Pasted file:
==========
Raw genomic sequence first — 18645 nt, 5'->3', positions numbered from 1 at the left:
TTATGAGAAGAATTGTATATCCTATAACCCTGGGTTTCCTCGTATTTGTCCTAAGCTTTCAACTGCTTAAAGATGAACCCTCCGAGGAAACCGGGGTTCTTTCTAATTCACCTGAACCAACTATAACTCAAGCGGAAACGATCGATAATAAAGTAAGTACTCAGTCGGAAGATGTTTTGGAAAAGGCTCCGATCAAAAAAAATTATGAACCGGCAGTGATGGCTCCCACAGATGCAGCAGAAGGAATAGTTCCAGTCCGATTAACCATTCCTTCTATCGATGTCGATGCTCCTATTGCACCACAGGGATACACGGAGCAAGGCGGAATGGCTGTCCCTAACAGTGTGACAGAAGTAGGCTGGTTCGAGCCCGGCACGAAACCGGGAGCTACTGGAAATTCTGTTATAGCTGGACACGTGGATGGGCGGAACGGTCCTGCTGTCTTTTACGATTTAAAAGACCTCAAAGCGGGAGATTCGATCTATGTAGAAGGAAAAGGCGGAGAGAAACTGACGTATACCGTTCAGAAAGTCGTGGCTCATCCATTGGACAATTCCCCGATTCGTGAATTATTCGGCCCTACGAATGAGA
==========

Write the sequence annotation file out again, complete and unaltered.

Raw genomic sequence first — 18645 nt, 5'->3', positions numbered from 1 at the left:
TTATGAGAAGAATTGTATATCCTATAACCCTGGGTTTCCTCGTATTTGTCCTAAGCTTTCAACTGCTTAAAGATGAACCCTCCGAGGAAACCGGGGTTCTTTCTAATTCACCTGAACCAACTATAACTCAAGCGGAAACGATCGATAATAAAGTAAGTACTCAGTCGGAAGATGTTTTGGAAAAGGCTCCGATCAAAAAAAATTATGAACCGGCAGTGATGGCTCCCACAGATGCAGCAGAAGGAATAGTTCCAGTCCGATTAACCATTCCTTCTATCGATGTCGATGCTCCTATTGCACCACAGGGATACACGGAGCAAGGCGGAATGGCTGTCCCTAACAGTGTGACAGAAGTAGGCTGGTTCGAGCCCGGCACGAAACCGGGAGCTACTGGAAATTCTGTTATAGCTGGACACGTGGATGGGCGGAACGGTCCTGCTGTCTTTTACGATTTAAAAGACCTCAAAGCGGGAGATTCGATCTATGTAGAAGGAAAAGGCGGAGAGAAACTGACGTATACCGTTCAGAAAGTCGTGGCTCATCCATTGGACAATTCCCCGATTCGTGAATTATTCGGCCCTACGAATGAGA